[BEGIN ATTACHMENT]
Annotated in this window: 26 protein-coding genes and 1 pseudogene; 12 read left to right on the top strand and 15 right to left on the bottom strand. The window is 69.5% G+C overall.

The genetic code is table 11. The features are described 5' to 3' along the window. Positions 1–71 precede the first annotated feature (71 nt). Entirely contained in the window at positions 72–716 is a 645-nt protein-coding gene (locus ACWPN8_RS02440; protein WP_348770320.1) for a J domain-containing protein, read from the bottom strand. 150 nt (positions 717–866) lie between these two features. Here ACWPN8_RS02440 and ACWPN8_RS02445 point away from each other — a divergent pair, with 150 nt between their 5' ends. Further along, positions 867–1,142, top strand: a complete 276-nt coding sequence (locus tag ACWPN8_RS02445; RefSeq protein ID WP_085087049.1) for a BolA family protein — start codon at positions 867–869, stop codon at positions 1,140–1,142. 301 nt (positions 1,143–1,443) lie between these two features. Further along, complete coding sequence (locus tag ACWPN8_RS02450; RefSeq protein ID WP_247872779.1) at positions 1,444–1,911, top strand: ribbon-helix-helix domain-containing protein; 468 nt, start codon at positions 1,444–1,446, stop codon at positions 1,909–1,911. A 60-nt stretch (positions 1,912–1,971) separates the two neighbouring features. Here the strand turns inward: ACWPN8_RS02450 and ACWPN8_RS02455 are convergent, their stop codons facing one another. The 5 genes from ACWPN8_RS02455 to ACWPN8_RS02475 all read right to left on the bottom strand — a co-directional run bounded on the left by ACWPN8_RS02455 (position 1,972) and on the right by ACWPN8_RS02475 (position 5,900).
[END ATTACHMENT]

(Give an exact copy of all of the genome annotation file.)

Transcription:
Annotated in this window: 26 protein-coding genes and 1 pseudogene; 12 read left to right on the top strand and 15 right to left on the bottom strand. The window is 69.5% G+C overall.

The genetic code is table 11. The features are described 5' to 3' along the window. Positions 1–71 precede the first annotated feature (71 nt). Entirely contained in the window at positions 72–716 is a 645-nt protein-coding gene (locus ACWPN8_RS02440; protein WP_348770320.1) for a J domain-containing protein, read from the bottom strand. 150 nt (positions 717–866) lie between these two features. Here ACWPN8_RS02440 and ACWPN8_RS02445 point away from each other — a divergent pair, with 150 nt between their 5' ends. Further along, positions 867–1,142, top strand: a complete 276-nt coding sequence (locus tag ACWPN8_RS02445; RefSeq protein ID WP_085087049.1) for a BolA family protein — start codon at positions 867–869, stop codon at positions 1,140–1,142. 301 nt (positions 1,143–1,443) lie between these two features. Further along, complete coding sequence (locus tag ACWPN8_RS02450; RefSeq protein ID WP_247872779.1) at positions 1,444–1,911, top strand: ribbon-helix-helix domain-containing protein; 468 nt, start codon at positions 1,444–1,446, stop codon at positions 1,909–1,911. A 60-nt stretch (positions 1,912–1,971) separates the two neighbouring features. Here the strand turns inward: ACWPN8_RS02450 and ACWPN8_RS02455 are convergent, their stop codons facing one another. The 5 genes from ACWPN8_RS02455 to ACWPN8_RS02475 all read right to left on the bottom strand — a co-directional run bounded on the left by ACWPN8_RS02455 (position 1,972) and on the right by ACWPN8_RS02475 (position 5,900).